Towards a culture-free model of the Big Five - a cross-cultural investigation of the Orpheus in four different language families

Daouk-Oyry, L. (2008). Towards a culture-free model of the Big Five - a cross-cultural investigation of the Orpheus in four different language families. (Unpublished Doctoral thesis, City University London)

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Abstract

This thesis concerns the development of a practical and theoretical framework for adapting of questionnaires building on van de Vijver and Leung's (1997) Theory of Equivalence and Bias. In contrast to extant research which has largely concentrated on the adaptation of ability measures the present research was operationalised through adapting and translating Orpheus, a work-based Big Five personality questionnaire, into English, Arabic, Chinese (Mandarin) and Spanish. The first phase, 'Quality Control', used a mixed method technique in two studies. Study 1 (Translation and Monitoring) was qualitative and usedforward and back translation followed by dyads and triads. Results from this study (n = 10) reflected the importance of qualitative judgment techniques in test adaptation and showed the emergence of three main types of bias (linguistic, psychological, and conceptual), which were discussed in the literature review but do not constitute part of the Theory of Equivalence and Bias (van de Vijver & Leung, 1997). Study 2 (n = 185) (Pre-Testing) and Study 3 (n = 12) (Cognitive interview) combined quantitative (pre-test) and qualitative techniques (cognitive interviews). Results were inconclusive as to what extent p values or Cohen's d is better at detecting potential problems in adaptation of items. Cognitive interviews were shown to be effective for interpreting statistically significant results as they unravelled many linguistic, psychological, and cultural problems that went unnoticed in back translation dyads/triads. The second phase (,Field Pilot') was laid out over two studies that used the same data but focused on different statistical investigations. Study 4 (n=815) centred on item bias analysis using Logistic Regression as well as ANOVA and showed that 12 items in Arabic, 11 in Chinese and 3 in Spanish were functioning differently than the English version of the items. Study 4 examined the metric equivalence between the four groups using EF A and MG-CF A. Results showed that no model fits the data as it was. Intrinsic test problems and using criterion-related validity as a sole method of validation were identified as two potential causes of model failure.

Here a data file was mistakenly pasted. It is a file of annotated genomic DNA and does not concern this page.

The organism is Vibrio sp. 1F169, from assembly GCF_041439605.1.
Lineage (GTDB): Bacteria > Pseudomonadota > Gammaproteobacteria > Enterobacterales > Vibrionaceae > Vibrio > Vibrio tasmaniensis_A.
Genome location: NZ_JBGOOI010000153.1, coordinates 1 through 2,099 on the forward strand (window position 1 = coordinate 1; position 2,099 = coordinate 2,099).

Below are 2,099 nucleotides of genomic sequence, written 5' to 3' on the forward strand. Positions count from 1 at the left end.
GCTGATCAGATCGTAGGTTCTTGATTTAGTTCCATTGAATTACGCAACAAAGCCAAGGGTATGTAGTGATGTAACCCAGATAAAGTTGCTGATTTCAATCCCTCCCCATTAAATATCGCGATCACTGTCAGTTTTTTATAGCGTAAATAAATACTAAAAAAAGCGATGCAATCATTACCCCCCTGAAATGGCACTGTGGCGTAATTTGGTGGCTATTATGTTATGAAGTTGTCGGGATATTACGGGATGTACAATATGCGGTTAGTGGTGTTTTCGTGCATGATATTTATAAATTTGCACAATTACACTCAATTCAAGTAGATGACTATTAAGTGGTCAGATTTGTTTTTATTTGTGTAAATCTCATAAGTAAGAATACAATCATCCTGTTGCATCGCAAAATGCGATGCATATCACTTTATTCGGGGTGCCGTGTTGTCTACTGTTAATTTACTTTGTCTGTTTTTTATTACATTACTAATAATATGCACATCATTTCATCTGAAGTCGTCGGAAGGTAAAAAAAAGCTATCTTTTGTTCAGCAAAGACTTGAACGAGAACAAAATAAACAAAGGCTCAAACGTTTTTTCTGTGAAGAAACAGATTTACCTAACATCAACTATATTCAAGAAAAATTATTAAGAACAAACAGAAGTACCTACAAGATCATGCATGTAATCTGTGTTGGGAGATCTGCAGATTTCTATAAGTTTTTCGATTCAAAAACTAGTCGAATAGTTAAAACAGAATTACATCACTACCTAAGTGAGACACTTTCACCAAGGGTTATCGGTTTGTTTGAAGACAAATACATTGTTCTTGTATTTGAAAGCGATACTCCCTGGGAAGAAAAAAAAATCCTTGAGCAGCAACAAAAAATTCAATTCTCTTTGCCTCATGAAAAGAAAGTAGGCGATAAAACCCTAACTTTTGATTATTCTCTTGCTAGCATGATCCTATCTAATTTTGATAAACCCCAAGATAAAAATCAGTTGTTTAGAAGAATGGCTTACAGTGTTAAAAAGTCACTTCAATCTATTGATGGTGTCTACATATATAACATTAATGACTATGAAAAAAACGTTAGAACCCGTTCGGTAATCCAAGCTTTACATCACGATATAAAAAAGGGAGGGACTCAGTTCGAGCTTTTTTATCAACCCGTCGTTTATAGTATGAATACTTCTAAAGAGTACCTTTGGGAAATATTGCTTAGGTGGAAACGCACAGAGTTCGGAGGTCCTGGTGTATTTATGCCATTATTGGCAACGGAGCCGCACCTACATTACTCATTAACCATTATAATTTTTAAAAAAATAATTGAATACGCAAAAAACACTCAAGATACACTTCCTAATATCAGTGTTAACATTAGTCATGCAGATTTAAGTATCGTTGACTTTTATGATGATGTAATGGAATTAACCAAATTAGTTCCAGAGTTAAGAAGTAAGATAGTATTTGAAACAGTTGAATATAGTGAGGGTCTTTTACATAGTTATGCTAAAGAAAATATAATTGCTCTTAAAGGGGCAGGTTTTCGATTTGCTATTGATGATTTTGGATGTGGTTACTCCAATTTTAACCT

Item Type: Thesis (Doctoral)
Subjects: B Philosophy. Psychology. Religion > BF Psychology
Divisions: School of Social Sciences > Department of Psychology
URI: http://openaccess.city.ac.uk/id/eprint/8715

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